When last we met: we shared a (musical) lesson illustrated by The Sound of Music. Here’s another bit of tuneful instruction from the 1965 Academy Award-winning movie.
In The Sound of Music, the rambunctious dreamer Maria, a novice at an otherwise peaceful Austrian abbey, has a habit (pardon the pun) of being a nuisance to the patient but nonetheless perturbed nuns. Early in the movie, one the Sisters breaks out in song, “Oh, how do you solve a problem like Maria?”
Best answer: You DON’T! First, if you haven’t heard already, people are NOT problems. People often have problems, but people themselves are not the problem.
Second, whenever you do encounter a “Maria” — someone who’s different from you, someone who doesn’t fit the mold, or someone who doesn’t meet your personal set of expectations — you should choose to focus on the person, not on their problems (or what you perceive to be problematic). Instead, you should apply the LOVE strategy we discussed last session.
God’s supernatural Love promotes acceptance and unity. In fact, the nuns depicted in The Sound of Music were brought together by their genuine love of the Lord: all of the Sisters are unique individuals; they come from different backgrounds, and they possess different gifts and talents. And yet, their love and devotion to Jesus Christ binds them together into an orderly and efficient community of teachers and servants.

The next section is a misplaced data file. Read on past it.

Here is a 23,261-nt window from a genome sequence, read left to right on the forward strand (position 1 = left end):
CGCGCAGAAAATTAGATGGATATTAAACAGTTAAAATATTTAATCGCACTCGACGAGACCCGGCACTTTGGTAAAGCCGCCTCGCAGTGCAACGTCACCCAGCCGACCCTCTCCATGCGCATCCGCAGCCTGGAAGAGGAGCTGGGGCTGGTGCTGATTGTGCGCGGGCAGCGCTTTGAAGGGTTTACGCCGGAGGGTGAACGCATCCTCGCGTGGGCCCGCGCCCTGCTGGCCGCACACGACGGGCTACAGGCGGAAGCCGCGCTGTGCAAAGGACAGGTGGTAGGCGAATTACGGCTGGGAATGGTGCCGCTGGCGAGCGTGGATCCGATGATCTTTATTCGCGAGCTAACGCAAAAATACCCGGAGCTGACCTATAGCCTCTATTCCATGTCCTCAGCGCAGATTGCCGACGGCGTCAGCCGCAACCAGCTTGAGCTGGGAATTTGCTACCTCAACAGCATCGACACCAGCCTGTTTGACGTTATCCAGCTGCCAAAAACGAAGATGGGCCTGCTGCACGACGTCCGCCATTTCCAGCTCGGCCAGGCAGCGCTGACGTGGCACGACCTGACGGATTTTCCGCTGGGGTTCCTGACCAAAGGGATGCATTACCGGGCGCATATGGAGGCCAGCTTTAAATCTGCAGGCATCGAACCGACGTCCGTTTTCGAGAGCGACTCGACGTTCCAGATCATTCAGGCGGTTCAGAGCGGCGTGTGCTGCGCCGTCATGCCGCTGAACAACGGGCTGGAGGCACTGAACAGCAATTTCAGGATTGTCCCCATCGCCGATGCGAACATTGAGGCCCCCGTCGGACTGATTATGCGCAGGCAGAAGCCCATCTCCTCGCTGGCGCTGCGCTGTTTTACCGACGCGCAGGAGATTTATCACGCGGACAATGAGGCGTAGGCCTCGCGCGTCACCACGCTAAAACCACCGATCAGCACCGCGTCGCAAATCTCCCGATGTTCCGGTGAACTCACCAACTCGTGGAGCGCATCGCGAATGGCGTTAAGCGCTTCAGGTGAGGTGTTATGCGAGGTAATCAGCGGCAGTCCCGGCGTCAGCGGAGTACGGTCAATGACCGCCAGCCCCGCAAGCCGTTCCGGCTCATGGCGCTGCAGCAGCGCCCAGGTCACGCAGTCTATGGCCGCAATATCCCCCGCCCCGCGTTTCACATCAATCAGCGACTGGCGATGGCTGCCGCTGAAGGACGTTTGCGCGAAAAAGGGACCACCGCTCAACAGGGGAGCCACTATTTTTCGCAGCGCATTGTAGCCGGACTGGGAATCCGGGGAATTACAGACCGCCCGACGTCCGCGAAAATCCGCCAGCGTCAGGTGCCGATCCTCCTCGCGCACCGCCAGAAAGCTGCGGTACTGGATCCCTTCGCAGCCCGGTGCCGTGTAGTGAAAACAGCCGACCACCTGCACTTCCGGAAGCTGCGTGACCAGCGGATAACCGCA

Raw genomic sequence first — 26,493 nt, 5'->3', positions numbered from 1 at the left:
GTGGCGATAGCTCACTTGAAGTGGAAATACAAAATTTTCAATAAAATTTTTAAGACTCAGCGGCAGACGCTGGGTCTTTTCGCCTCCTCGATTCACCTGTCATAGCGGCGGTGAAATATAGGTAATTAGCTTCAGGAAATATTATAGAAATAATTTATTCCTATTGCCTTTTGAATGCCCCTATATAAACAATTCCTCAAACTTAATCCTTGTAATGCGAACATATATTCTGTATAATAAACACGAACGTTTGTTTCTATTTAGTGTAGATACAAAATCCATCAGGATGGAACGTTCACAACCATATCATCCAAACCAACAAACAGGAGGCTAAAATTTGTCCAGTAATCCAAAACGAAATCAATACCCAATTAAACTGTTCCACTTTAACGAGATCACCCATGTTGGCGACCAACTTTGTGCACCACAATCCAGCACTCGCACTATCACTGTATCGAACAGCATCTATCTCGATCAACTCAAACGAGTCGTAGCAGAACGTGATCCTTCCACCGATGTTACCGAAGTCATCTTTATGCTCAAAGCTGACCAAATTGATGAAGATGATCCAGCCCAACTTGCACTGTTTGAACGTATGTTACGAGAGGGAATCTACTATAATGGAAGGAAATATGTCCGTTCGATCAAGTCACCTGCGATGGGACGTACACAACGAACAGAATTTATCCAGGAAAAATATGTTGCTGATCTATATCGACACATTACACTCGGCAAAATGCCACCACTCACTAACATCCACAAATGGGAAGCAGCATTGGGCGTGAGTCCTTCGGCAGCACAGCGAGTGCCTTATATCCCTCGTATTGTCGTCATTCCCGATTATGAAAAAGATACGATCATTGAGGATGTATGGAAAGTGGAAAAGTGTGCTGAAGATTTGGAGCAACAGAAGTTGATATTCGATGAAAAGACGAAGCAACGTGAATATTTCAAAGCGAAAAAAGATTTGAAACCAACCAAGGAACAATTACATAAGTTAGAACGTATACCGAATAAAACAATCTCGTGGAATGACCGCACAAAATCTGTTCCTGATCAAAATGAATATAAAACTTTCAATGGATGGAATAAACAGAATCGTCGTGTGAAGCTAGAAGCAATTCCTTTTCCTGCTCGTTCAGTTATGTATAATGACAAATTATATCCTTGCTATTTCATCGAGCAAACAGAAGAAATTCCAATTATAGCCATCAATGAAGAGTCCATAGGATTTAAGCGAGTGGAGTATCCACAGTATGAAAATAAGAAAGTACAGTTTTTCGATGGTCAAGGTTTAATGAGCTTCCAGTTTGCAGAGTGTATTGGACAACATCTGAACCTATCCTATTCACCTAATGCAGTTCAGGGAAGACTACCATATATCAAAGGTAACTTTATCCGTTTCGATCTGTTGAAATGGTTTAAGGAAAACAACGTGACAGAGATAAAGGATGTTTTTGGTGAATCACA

Initially the nuns fail to understand Maria’s idiosyncrasies, but they do understand God’s Love. So, although at first they aren’t sure what to make of their novice, they simply choose to look beyond her antics, to love her, and to accept her into the convent. It’s not hard, either, especially since the Sisters can “see” Maria’s pure heart and her desire to please God. Remember, “…Keep loving one another earnestly, since love covers a multitude of sins.” (1 Peter 4:8 ESV)
Here’s what you should do whenever you encounter a fellow dreamer or creative person — someone who’s a bit quirky, highly eccentric, or just plain weird (but still loving):
- Accept that person with the Love of the Lord, idiosyncrasies and all. After all, no matter how “unusual” others may be, if they themselves are loving, they will accept YOU. Also, it doesn’t hurt to realize that NO ONE IS PERFECT; we all have our flaws and foibles.
- Learn to celebrate people for who they are (as individuals) and for what they can contribute (their unique gifts, talents, and experiences).
- Support and encourage them, because it’s not easy being a dreamer or creator.
- Don’t compare yourself with such people. Comparisons only succeed in emphasizing our differences.
- Don’t compete. They have their special gifts, talents, and callings. You have yours. “…The body has many different parts … If the ear says, ‘I am not part of the body because I am not an eye,’ would that make it any less a part of the body? If the whole body were an eye, how would you hear? …But our bodies have many parts, and God has put each part just where he wants it. …In fact, some parts of the body that seem weakest and least important are actually the most necessary. And the parts we regard as less honorable are those we clothe with the greatest care. …This makes for harmony among the members, so that all the members care for each other.” (1 Corinthians 12:14-25 NLT)